Year in Review: Annual Color

Every year, I review the annual color performance to help decide what plants to plant next year at all my commercial and residential locations. This year was a tough one for annuals; we had winter that stayed around until nearly May, torrential rains of over 25 inches in May, another 20 inches of rain in June, drought and heat for July, 25 more inches of rain in August, and drought again for September and October. A wild and woolly year for 2019. So how did the annuals fare?

I was not able to plant any in-ground spring annuals in March, due to long-lasting cold. However, I did get the containers at the Barn, Bed & breakfast in Valley Falls, KS done, just a week or two later than normal. They like to leave their plants in longer than other maintenance customers, so the spring annuals have more time to grow.

Most of the summer annuals were planted in mid-May. Here are some of the results.

I was able to attend the Midwest Flower Festival at the Overland Park Arboretum in July. While the show was not overly impressive, my eye did catch a few annuals that I will be using next season. Gomphrena ‘Truffala Pink’ is an outstanding plant for hot, sunny, dry or wet locations. You will be seeing it in 2020. Tassel flower ‘Irish Poet’ is a old-fashioned favorite that really impressed me for its color and the fact that bees love it. And I discovered the white black-eyed Susan vine in a rare seeds catalog over winter 2018-19, and grew it in my own garden first to see how it did. Very nice color.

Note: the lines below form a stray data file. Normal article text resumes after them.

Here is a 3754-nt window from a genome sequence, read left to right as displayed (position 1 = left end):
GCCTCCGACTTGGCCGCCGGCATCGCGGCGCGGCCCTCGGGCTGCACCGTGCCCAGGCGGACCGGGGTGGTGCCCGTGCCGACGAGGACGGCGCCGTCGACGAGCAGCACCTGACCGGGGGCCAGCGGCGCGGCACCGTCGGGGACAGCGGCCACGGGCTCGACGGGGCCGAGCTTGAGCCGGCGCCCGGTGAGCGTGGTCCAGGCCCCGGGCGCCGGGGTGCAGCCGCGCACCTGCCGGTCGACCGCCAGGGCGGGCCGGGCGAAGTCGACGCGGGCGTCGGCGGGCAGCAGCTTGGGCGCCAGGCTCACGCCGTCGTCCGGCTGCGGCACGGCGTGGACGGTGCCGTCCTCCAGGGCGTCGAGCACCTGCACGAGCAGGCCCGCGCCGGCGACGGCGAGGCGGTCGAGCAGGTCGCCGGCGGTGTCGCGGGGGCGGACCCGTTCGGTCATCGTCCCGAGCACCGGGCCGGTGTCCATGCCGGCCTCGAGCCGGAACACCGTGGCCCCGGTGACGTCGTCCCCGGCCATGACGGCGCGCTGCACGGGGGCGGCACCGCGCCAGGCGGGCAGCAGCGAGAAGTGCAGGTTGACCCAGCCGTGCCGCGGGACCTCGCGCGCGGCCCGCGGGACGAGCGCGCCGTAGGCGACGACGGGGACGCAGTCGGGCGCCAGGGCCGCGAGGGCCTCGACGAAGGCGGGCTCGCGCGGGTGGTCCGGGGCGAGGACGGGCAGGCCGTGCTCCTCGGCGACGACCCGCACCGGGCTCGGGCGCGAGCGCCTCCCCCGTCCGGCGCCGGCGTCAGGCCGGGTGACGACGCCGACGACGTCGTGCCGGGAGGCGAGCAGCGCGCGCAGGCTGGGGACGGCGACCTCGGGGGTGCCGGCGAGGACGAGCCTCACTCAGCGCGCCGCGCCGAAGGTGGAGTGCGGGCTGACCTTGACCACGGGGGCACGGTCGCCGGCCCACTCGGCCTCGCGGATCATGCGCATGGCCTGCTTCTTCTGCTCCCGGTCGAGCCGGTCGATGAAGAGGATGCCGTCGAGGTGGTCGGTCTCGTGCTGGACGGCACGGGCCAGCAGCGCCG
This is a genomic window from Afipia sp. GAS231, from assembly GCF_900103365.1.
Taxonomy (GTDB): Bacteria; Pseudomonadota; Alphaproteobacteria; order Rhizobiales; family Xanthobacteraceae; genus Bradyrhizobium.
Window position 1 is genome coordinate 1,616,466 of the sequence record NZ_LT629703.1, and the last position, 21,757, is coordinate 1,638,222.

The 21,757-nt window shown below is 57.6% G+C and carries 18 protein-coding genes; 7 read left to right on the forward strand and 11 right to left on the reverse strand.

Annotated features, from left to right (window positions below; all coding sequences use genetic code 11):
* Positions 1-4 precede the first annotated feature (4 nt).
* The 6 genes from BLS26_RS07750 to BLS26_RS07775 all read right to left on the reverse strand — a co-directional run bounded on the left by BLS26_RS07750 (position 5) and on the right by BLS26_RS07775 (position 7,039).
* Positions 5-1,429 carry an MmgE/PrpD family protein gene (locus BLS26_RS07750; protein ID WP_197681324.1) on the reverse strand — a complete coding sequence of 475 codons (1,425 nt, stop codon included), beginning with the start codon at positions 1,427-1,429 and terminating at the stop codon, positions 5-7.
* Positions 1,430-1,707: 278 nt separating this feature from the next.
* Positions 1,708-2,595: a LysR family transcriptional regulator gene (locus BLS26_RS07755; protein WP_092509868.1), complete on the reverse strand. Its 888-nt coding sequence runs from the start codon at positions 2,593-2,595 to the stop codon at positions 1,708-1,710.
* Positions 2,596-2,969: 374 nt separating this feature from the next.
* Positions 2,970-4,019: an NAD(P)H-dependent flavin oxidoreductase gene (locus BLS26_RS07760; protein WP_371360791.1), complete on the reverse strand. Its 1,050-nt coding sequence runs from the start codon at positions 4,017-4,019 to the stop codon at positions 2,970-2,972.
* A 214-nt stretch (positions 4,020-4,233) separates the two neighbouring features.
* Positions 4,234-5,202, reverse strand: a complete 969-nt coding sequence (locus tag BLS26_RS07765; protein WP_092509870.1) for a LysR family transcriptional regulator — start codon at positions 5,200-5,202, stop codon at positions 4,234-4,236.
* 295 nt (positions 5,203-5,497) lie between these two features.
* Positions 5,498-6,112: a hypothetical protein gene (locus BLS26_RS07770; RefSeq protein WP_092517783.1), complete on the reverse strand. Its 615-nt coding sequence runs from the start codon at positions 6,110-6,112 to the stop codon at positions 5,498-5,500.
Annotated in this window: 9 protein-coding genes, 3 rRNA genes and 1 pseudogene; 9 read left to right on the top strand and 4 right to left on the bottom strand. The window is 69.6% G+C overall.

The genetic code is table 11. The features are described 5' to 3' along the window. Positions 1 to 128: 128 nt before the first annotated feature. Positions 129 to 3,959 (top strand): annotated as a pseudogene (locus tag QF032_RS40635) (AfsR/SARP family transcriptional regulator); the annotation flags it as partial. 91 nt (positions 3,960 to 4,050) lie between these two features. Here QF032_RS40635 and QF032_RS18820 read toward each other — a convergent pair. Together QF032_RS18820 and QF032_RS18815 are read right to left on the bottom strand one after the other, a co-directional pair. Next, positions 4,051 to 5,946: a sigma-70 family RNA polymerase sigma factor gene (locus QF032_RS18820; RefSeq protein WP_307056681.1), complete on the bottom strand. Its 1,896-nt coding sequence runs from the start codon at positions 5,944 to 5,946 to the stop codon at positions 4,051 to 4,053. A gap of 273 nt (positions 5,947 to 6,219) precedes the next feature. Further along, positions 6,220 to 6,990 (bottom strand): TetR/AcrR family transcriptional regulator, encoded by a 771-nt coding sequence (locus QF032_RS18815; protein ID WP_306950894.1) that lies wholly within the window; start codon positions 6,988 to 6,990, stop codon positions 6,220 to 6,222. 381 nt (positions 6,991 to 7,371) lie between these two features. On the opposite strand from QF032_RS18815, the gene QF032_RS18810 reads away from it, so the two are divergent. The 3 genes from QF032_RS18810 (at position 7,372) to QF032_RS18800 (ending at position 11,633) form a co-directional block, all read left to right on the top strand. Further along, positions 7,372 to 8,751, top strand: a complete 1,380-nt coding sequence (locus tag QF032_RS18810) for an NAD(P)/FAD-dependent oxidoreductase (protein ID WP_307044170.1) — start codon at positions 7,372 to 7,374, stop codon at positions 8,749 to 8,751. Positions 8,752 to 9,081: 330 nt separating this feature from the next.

The above mix of impatiens did very well for the Apostolic Christian Retirement Home in Sabetha, KS. Despite and outbreak of Impatiens Downy Mildew 3 years ago, I have put impatiens back in every year since with no problems. 

The celosia ‘New Look Red’ is a favorite of mine to use, and it pairs well with coleus and vinca as above. 

Here in Jeryl’s garden, her and Doug plant the walkway each year with a mix of all the annuals that are grown at Grimm’s Gardens. This is mid-summer color in the garden, everything (on drip) is doing very well. 

Another spot in Jeryl’s garden is along the lawn by the house. She paired begonias, salvia, and coleus together in a near full-sun location for excellent colors. The Supertunia Vista Silverberry on the left is doing very well. 

Last year I started using caladiums in shade contains and really upped that usage this year. They have performed very well in the shade in a variety of locations. 

At McDonald’s in Hiawatha, KS we plant 2 large beds to annuals, 3-4 times per year. The bed on the left has ‘Rockin’ Fuchsia’ Salvia and white vinca, because Hiawatha’s high school colors are red and white. The bed on the right has tropical milkweed, New Look Red celosia, and dorotheanthus. 

Here is more use of caladiums in a shade location. Paired with fuchsia colored vinca and a scented geranium, this container really popped. 

Coleus always does well for me, I especially love the variety ‘Fishnet Stockings’. Paired with ‘Redhead’ coleus, it makes a statement in this part sun location in Seneca, KS. 

I did not plant it, but the helenium ‘Dakota Gold’ reseeds easily and planted itself into this bed and stole the show from the salvias I planted. (I planted the helenium in 2018).


I hope you enjoyed your purchases of annual color from Grimm’s Gardens as much as I did.


Happy planting!


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